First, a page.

This example uses the
concatMapWith combinator to merge multiple
Please see the file MergeServer.hs for the complete working code, including the imports that we have omitted below.
import qualified Streamly.Data.Unfold as Unfold import qualified Streamly.Network.Socket as Socket -- | Read a line stream from a socket. -- Note: lines are buffered, and we could add a limit to the -- buffering for safety. readLines :: Socket -> SerialT IO (Array Char) readLines sk = Stream.unfold Socket.read sk -- SerialT IO Word8 & Unicode.decodeLatin1 -- SerialT IO Char & Stream.splitWithSuffix (== '\n') Array.write -- SerialT IO String recv :: Socket -> SerialT IO (Array Char) recv sk = Stream.finally (liftIO $ close sk) (readLines sk) -- | Starts a server at port 8091 listening for lines with space separated -- words. Multiple clients can connect to the server and send streams of lines. -- The server handles all the connections concurrently, merges the incoming -- streams at line boundaries and writes the merged stream to a file. server :: Handle -> IO () server file = Stream.unfold TCP.acceptOnPort 8090 -- SerialT IO Socket & Stream.concatMapWith Stream.parallel recv -- SerialT IO (Array Char) & Stream.unfoldMany Array.read -- SerialT IO Char & Unicode.encodeLatin1 -- SerialT IO Word8 & Stream.fold (Handle.write file) -- IO () main :: IO () main = withFile "output.txt" AppendMode server
Listing Directories Recursively/Concurrently
Our next example lists a directory tree recursively, reading multiple directories concurrently.
This example uses the tree traversing combinator
This combinator maps a stream generator on the
Left values in its
input stream (directory names in this case), feeding the resulting
values back to the input, while it lets the
Right values (file names
in this case) pass through to the output. The
joining combinator then makes it iterate on the directories concurrently.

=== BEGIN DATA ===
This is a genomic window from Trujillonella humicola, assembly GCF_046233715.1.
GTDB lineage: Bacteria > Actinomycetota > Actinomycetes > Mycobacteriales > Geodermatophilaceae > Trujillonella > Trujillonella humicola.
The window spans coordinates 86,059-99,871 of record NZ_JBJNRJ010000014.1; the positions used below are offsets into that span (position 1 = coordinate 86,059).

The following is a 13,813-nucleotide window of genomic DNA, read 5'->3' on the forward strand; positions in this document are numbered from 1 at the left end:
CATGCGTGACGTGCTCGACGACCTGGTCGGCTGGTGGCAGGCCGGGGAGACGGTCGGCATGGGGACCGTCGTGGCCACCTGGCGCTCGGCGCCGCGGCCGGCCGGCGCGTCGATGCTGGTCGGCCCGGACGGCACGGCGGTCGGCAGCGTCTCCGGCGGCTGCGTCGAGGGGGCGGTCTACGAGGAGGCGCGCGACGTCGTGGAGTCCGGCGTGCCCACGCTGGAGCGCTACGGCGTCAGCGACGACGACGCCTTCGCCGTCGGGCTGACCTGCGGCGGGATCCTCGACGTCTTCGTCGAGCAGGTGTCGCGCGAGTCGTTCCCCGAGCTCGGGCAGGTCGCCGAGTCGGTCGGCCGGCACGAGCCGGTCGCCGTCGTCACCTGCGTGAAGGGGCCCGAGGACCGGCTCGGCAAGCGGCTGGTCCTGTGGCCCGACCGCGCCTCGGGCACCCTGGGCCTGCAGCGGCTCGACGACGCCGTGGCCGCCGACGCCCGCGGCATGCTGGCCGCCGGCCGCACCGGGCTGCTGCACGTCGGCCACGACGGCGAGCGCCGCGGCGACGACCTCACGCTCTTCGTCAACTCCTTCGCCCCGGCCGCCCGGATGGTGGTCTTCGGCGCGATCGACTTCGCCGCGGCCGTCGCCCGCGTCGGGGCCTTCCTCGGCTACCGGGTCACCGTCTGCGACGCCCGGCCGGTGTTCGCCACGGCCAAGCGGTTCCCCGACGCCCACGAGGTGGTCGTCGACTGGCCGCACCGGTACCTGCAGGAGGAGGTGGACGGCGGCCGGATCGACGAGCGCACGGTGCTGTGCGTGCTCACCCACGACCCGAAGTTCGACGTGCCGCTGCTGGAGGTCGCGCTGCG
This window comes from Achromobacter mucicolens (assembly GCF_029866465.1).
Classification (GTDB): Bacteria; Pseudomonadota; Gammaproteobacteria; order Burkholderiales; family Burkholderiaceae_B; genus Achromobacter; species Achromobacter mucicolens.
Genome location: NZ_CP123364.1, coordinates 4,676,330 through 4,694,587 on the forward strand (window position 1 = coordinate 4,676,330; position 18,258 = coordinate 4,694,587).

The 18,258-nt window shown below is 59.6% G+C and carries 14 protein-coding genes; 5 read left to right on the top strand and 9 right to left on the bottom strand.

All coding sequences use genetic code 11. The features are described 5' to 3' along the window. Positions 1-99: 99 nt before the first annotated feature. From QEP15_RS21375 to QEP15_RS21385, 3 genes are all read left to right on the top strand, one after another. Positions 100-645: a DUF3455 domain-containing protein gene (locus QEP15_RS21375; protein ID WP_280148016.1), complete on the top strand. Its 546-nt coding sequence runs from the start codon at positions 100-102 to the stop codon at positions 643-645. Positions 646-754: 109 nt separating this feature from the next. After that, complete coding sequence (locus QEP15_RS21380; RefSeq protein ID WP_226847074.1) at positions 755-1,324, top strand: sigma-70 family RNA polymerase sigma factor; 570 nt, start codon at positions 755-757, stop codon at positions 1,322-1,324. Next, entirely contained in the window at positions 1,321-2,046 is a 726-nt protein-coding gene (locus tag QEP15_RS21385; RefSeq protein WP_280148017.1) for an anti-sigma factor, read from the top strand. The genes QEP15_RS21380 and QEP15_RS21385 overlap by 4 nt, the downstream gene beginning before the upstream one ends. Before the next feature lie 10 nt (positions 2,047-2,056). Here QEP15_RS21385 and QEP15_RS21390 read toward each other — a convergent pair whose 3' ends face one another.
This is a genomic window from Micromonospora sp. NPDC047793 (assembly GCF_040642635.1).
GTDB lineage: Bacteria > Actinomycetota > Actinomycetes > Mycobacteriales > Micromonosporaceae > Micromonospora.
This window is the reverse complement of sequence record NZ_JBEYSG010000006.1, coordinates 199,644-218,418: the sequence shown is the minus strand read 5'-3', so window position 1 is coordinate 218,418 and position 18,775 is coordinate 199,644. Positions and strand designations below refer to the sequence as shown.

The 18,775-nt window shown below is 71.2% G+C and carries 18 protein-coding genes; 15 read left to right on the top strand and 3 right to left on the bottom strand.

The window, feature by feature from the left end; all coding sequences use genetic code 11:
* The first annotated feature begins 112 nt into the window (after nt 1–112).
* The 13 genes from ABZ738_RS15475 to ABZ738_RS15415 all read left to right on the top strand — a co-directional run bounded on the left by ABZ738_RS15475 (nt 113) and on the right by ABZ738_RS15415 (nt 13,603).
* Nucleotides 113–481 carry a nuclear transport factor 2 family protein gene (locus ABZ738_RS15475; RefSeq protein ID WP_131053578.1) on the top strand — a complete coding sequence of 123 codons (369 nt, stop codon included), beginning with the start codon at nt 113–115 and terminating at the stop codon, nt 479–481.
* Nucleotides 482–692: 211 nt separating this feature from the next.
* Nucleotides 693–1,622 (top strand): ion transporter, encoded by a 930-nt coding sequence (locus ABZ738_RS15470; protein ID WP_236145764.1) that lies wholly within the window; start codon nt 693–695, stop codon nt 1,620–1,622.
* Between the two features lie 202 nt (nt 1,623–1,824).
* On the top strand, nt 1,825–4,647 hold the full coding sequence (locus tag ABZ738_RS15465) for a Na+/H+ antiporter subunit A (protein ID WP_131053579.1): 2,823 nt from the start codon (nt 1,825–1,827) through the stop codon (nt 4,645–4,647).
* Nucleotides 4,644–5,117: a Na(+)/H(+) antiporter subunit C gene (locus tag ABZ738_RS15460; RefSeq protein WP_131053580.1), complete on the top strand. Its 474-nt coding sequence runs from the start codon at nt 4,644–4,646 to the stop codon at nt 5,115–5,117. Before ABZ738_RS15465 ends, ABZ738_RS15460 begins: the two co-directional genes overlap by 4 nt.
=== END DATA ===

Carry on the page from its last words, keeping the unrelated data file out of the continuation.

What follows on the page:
Please see the file ListDir.hs for the complete working code, including the imports that we have omitted below.
import Streamly.Internal.Data.Stream.IsStream (iterateMapLeftsWith) import qualified Streamly.Prelude as Stream import qualified Streamly.Internal.FileSystem.Dir as Dir (toEither) -- Lists a directory as a stream of (Either Dir File). listDir :: String -> SerialT IO (Either String String) listDir dir = Dir.toEither dir -- SerialT IO (Either String String) & Stream.map (bimap mkAbs mkAbs) -- SerialT IO (Either String String) where mkAbs x = dir ++ "/" ++ x -- | List the current directory recursively using concurrent processing. main :: IO () main = do hSetBuffering stdout LineBuffering let start = Stream.fromPure (Left ".") Stream.iterateMapLeftsWith Stream.ahead listDir start & Stream.mapM_ print
For bounded concurrent streams, a stream yield rate can be specified easily. For example, to print “tick” once every second you can simply write:
main :: IO () main = Stream.repeatM (pure "tick") -- AsyncT IO String & Stream.timestamped -- AsyncT IO (AbsTime, String) & Stream.avgRate 1 -- AsyncT IO (AbsTime, String) & Stream.fromAsync -- SerialT IO (AbsTime, String) & Stream.mapM_ print -- IO ()
Please see the file Rate.hs for the complete working code.
The concurrency of the stream is automatically controlled to match the specified rate. Streamly’s rate control works precisely even at throughputs as high as millions of yields per second.
For more sophisticated rate control needs please see the Streamly reference documentation.
Streamly supports reactive (time domain) programming because of its
support for declarative concurrency. Please see the
module for time-specific combinators like
Please also see the pre-release sampling combinators in the
Streamly.Internal.Data.Stream.IsStream.Top module for
debounce like operations.